The smaller secondary blade is a bit more dissimilar in profile. Note how the blade cants towards the knife on the RUKO.
I guess this was an easy shape to copy. If you were to look at the profiles, they look the same. The die cuttings are different, and there is a lack of a metal saw on the edge of the RUKO. The RUKO once again lacks quality.
The saws are very different. The Victorinox is so far above the RUKO, that there is no competition here.
The fish scaler on the RUKO is a bit of a mystery. It has teeth, but they are very small. The Victorinox is the better design of the two. Not to mention it also has ruler markings. The hook disgorger is also better defined on the Victorinox. No surprises here.
Onto the scissors. Note the different spring design used to open them after each press. The actual blades are very similar in shape and design. Both cut papers with aplomb. However, the spring action is smoother on the Victorinox. Overall, I was a bit surprised at how good the RUKOs are.
You can see they tried very hard to copy the Victorinox pliers, but failed miserably. Little to no teeth on the pliers, poorly implemented wire crimper feature, etc. Also, the pliers are a tad thinner on the RUKO.
The next two tools represent epic failure for the RUKO. I was ecstatic that they decided to copy the magnifying glass on the knockoff. However, that quickly evaporated when I put it to my eye and couldn't focus on anything. The plastic lens has bad distortion. If you look closely, you can see it in the reflection of my camera. See how everything is sharper in the Victorinox. No comparison here. I do like the metal lens holder on the RUKO. I do not like the cheap clear plastic gummy ring used to hold the crap lens inside there. The Phillips is a joke on the RUKO. Not only is it poorly made, but it isn't level with the knife. Using this would not be fun.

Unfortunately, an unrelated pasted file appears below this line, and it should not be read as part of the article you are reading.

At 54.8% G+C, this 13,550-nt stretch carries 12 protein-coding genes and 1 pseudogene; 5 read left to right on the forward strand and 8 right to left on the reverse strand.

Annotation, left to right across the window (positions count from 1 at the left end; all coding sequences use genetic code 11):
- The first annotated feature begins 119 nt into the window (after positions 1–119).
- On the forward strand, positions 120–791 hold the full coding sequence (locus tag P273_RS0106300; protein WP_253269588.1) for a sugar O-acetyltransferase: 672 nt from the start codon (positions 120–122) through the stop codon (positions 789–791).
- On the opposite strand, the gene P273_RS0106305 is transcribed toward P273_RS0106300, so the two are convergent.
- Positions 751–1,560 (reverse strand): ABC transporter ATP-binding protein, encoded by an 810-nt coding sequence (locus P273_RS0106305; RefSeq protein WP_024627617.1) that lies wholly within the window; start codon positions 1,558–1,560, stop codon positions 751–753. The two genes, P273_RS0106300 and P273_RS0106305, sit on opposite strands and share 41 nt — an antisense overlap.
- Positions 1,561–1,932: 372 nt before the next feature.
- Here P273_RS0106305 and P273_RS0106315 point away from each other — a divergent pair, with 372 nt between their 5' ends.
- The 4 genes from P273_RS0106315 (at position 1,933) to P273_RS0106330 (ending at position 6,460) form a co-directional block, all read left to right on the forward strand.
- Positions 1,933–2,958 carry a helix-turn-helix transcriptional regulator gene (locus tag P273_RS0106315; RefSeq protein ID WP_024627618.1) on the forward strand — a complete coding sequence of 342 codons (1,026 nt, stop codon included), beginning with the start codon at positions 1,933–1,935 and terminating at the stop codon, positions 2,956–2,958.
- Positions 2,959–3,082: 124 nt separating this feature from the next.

RUKO managed to copy the bottle and can opener fairly well. These tools still lack the crisp spring action that the Victorinox has. They did do a good job on these though.
Last but not least, the toothpick and tweezers. RUKO did not do a very good job here. The tweezers and toothpick are rather small. The tweezers do not close properly, negating their usefulness. The Victorinox comes with a nice bonus, a ball point pen.
So there you have it. You can see how RUKO cut corners to offer a Swisschamp knockoff for a measly 20 Canadian bucks. It isn't much of a deal though, as it is a hit and miss on the efficacy and quality of the various tools. Some implements aren't that bad and others are useless. The magnifying lens clearly shows that the Chinese firm that produced the tool, definitely didn't major in optics. Most tools also exhibit a slight side to side movement. The Victorinox in comparison is rock solid.
So for 20 bucks, is it a deal?
To think that someone out there thought it would be lucrative to make a Swisschamp knockoff and sell it for 20 dollars, I find intriguing. They came close in some aspects, and completely missed the boat on others. For a little more than twice the price, you can get Swiss quality, from a firm that originated the tool. The Victorinox is by far the better buy.
However, if you are in a store and the RUKO is staring you in the face and you are getting that curiosity itch, it is interesting enough to buy it just for that knock off charm.